London Club Attendances

Next we have a look at attendances over the years for London clubs, an analysis by b+w_geezer. Fascinating stuff…

London Club  Playing Rank (of 96) Attendance Rank (of 96) Average Attendance  Playing Rank Minus Attendance Rank
Arsenal 5.8 4.6 38,776 +1.2
Tottenham 9.5 6.2 35,880 +3.3
Chelsea 12.1 9.2 32,135 +2.9
West Ham 17.9 15.8 25,544 +2.1
Charlton 29.2 33.4 15,994 -4.2
Fulham 33.2; 35.4 15724; -2.2
QPR 33.4 37.4 14,087 -4.0
Palace 40.3 31.2 16,631 +9.1
Millwall 46.7 44.1 10,987 +2.6
Orient 57.5 60.3 7,481 -2.8
Brentford 58.7 54.2 8,514 +5.7

Four London clubs have mostly been in the top division, four have averaged second tier, the others third tier.

It’s striking how similar Attendance Rank is to Playing Rank, with even the greatest variance (Palace) being just 9 places out of 96.

Attendances vary by era, with high averages in the post-war period, then a slump, then a partial revival.
Brentford’s average gate of 12.8k for the first quarter century was 50th best, whereas gates of only 7.1k ranked 50th in the next quarter century.

Credit for these stats is gratefully offered to the resource at European Football Statistics. Pasting into a spreadsheet, it took very little time to compile averages. An hour or two would complete the job for clubs throughout England…..but I have stuck to London..

Including the first post-war season would slightly have boosted Fulham’s averages, but making it 65 seasons allows me to study the 15 since Mohamed Al Fayed took over, preceded by two contrasting quarter centuries. The two most similar clubs are shown for comparison.

Charlton Fulham QPR
Past 15 seasons (to 2011/12)
Average Playing Rank of 96 24.9 18.3 36.4
Average Attendance Rank of 96 23.5 27.5 38.2
The 25 pre-Fayed seasons (1972-96/7)
Average Playing Rank (of 96) 34.5 48.8 15.0
Average Attendance (Rank of 96) 41.8 49.5 24.8
25 seasons from 1947-8 to 71/2
Average Playing Rank of 96 26.5 26.5 50.0
Average Attendance (Rank of 96) 30.9 26.0 49.5

Charlton have fluctuated least, while Fulham’s metrics for the middle period are almost identical to QPR’s for the early period.

All three clubs have generally attracted the attendances you would expect for their league standing. This particularly applies to Fulham for all the pre-Fayed years, to QPR for the first 25 years and to Charlton and QPR for the most recent 15.

In the middle period, Charlton’s attendances suffered from years of exile from The Valley, and QPR couldn’t fill Loftus Road to the extent the team deserved. However, this was an era of low gates nationally — Chelsea averaged 21.8k for the period.

Fulham would need to raise ground capacity by 8k to accommodate crowds matching mid-table Premier rank. A current planning application seeks to do so by 5k.

19 thoughts on “London Club Attendances

  1. Not so fascinating after all then :-)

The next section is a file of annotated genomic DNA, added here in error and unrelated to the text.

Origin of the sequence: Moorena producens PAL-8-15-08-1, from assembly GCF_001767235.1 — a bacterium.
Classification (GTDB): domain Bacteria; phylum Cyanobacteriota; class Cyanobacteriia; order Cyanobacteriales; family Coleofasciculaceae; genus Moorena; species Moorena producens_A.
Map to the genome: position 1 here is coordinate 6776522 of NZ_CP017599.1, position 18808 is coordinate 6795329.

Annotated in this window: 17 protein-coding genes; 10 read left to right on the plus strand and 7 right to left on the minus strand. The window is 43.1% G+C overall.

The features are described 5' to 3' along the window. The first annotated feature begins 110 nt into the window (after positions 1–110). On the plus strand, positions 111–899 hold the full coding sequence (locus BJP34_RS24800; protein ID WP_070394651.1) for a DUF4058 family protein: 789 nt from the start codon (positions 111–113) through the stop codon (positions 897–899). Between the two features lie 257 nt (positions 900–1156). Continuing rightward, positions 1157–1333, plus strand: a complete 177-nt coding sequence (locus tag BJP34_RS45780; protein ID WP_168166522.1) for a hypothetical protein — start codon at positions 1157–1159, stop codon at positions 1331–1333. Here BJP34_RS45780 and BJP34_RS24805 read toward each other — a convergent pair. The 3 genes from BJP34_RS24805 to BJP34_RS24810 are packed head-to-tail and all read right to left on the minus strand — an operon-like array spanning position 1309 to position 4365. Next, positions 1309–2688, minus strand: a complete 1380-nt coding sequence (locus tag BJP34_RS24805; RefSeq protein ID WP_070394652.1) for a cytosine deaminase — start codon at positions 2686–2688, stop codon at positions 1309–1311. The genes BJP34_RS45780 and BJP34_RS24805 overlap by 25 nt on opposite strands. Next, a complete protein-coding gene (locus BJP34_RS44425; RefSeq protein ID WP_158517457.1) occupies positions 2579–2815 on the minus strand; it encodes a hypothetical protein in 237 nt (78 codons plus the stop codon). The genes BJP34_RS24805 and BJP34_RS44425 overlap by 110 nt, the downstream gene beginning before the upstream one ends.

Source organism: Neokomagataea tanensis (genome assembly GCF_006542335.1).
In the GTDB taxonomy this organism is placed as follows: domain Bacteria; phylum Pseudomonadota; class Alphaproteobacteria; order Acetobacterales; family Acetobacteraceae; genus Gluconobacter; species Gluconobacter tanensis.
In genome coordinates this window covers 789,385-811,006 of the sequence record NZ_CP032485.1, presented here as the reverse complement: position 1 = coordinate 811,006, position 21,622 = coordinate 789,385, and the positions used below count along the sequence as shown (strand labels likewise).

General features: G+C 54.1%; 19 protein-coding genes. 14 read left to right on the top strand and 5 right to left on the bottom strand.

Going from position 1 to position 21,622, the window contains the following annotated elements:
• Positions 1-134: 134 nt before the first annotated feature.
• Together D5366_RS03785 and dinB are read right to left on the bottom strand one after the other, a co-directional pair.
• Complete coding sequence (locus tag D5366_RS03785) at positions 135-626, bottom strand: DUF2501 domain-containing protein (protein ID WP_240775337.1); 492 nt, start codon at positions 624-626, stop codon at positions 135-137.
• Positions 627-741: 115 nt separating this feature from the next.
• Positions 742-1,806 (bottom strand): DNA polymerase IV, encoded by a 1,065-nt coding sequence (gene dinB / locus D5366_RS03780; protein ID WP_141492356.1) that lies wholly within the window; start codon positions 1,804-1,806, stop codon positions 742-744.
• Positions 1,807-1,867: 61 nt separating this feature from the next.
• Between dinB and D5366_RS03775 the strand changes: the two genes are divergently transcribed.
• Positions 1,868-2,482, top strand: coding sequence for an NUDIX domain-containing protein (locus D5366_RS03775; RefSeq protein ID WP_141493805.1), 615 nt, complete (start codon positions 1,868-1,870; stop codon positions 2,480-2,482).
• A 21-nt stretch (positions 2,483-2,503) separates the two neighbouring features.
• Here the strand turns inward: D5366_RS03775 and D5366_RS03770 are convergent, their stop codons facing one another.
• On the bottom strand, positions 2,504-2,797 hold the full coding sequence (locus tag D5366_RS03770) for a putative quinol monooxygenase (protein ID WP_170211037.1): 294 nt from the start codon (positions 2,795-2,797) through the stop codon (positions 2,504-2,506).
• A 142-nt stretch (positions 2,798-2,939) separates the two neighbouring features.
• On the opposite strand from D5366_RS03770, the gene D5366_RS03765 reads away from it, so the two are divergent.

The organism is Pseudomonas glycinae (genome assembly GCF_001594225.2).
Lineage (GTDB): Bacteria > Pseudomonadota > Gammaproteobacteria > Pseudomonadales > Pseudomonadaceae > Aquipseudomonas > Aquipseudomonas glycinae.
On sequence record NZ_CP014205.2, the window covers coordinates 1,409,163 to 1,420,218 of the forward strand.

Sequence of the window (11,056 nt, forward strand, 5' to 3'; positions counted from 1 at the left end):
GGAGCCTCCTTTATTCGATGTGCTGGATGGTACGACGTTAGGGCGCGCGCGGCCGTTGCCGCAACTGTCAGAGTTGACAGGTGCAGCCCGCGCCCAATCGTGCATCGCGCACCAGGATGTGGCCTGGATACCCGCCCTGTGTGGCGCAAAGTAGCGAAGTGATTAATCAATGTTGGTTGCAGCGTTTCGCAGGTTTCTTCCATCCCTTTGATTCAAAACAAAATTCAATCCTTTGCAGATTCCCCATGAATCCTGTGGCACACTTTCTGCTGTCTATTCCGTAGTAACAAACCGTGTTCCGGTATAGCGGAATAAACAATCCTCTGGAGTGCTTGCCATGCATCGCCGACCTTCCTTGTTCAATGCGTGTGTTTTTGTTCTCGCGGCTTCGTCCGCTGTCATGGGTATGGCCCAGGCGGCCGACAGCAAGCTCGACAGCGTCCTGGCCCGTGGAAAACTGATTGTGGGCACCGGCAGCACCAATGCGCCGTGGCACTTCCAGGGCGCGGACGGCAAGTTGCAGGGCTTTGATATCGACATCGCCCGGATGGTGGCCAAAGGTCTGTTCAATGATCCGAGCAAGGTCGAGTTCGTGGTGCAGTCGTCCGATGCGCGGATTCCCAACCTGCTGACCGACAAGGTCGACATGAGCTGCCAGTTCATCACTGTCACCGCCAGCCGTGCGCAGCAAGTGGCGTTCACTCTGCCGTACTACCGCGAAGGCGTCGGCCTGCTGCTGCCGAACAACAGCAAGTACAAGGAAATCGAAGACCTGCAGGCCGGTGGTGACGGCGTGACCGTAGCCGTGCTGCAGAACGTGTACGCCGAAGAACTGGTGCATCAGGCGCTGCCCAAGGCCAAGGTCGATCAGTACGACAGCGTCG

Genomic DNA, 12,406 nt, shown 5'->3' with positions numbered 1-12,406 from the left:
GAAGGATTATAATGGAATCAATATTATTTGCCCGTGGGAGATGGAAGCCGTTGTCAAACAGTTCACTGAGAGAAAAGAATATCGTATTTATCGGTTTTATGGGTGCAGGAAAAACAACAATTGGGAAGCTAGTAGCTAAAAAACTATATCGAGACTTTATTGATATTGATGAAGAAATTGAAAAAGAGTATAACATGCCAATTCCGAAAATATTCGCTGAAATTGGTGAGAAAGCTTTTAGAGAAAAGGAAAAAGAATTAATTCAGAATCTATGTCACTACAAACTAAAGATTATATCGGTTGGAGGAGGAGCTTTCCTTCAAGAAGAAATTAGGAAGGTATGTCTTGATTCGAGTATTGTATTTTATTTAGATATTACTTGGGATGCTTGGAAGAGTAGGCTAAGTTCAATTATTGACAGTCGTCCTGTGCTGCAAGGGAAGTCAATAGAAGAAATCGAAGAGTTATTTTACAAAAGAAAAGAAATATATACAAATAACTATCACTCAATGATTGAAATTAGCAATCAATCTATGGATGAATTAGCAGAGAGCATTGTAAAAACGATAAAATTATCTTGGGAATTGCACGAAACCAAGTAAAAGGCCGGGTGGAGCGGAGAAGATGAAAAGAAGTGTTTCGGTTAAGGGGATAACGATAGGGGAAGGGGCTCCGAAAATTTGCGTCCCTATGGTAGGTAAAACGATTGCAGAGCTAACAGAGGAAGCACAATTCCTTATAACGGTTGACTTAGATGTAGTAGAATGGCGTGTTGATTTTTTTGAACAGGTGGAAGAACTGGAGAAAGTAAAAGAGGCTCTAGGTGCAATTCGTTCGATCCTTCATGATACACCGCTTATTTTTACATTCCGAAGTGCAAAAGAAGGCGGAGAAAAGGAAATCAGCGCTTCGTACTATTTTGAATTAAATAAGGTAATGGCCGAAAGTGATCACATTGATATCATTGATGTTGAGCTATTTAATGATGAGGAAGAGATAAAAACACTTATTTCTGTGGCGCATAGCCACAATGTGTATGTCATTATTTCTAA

With all thanks to Rich, I’d personally call these stats `semi-surprising.’

    The non-surprise is how middling (literally) Fulham are in terms of London clubs. And how we bunch up with Charlton and QPR — for all our different ambiences, peaks and troughs — as three peas in a pod compared to the others. Strong divergence sustained for years will alter that.

    The surprise is how closely attendance matches performance at clubs generally. I’d have expected broad correlation, but not to this extent. (Some hunch-based checks outside London only turned up one club, Sunderland, who diverged more greatly than Palace, and even then only slightly.)

    So most clubs everywhere, over the long term, attract almost precisely the crowds that their performance on the park warrants. And Fulham have until recently been a particularly good example of that. But lately ground capacity is a restraint.

    What these figures suggest is that a 30k Cottage would be filled if we continued as a middling Premier team — but that demand would not usually outstrip capacity by more than 10% or so. However, as home to a middling Championship team, the place would soon be half-empty — as would be the case at most other clubs in the same position.

    For a Cottage expanded to 30k to become significantly too small for Fulham, we’d either need to become a consistently top third side, or attendances in England in general would need to return to more like 1950s levels. Failing that we’d be in what the consultants, Deloitte call the optimum position for a football club: of having demand narrowly outstrip supply.

    1. Do not take the lack of discussion for a lack of “fascinatingness”. Some things are simply interesting and informative without giving rise to debate. This is one. Just the day this was posted I was driving thinking about our attendances and the very low (20k-ish) ones I remember Chelsea getting in the 90s. But I hadn’t realized that there was a general dip in attendance at around this time. This was an incredibly interesting post. I’d love to see more of this kind of stuff.

      1. Ta. That general dip in attendances coincided with our long spell averaging in the 4,000s, which I mentioned to you today on TIFF. For example, in 1988, which was the 3rd of those 11 consecutive seasons, we had a playing rank of 53 and a closely similar Attendance Rank of 55, with an average gate of 4921. However, the modern equivalent of that Attendance Rank would be 7k.